• A consultation on a licensing regime for sexual entertainment venues has been launched by the Scottish Government
• Proposals are aimed at giving local communities more input over the number and location of venues in Scottish cities
The Government has launched a consultation on the establishment of a licensing regime for sexual entertainment venues, which is aimed at giving local communities more say.
The regime will ensure more control over the number and location of venues in certain areas, while the consultation also seeks views on whether local authorities should be able to set the total number of licenses for such venues in their areas at zero.
Plans to introduce a specific system of licensing as part of the Criminal Justice and Licensing (Scotland) Act 2010 were rejected by Holyrood because they were introduced late in the Bill process, however the Government pledged to return to the issue.
Justice Secretary Kenny MacAskill said: “It is right that local people should have the ability to have a say in the character of their communities.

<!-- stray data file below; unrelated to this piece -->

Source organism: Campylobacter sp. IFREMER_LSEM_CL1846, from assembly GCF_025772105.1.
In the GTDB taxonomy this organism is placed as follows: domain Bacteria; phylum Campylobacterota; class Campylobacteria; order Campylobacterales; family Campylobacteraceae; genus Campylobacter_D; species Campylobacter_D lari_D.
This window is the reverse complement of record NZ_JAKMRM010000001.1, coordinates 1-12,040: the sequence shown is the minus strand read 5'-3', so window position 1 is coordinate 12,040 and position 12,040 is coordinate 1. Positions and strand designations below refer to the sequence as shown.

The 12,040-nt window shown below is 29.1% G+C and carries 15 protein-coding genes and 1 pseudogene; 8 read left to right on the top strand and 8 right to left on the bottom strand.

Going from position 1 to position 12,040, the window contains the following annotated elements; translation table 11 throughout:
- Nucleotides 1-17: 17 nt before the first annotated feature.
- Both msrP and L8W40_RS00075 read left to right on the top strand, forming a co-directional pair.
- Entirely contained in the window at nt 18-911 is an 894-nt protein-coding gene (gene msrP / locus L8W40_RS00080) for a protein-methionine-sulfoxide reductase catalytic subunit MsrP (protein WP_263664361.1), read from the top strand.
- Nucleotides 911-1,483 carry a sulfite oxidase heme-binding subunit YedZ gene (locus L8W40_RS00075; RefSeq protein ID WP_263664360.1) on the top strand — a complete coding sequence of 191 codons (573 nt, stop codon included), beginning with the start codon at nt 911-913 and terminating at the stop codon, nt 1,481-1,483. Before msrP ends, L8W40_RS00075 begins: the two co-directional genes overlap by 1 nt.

“This consultation seeks views on proposals that will give local licensing authorities the powers to reflect local views and control the presence and operation of such venues in their areas.
“These venues undoubtedly divide opinion, however the proposed licensing regime is about ensuring the safety and protection of customers and workers while making sure the interests of local communities are protected.”
Chief Inspector Morag Stewart, of the Licensing and Violence Reduction Division at Police Scotland, said: “Keeping people safe is a priority for Police Scotland and we welcome the Scottish Government’s consultation on the proposed licensing of sexual entertainment venues as an opportunity to further regulate these activities, prevent the exploitation of vulnerable individuals, predominately females, working in this environment and to more effectively tackle any involvement of serious and organised criminality.”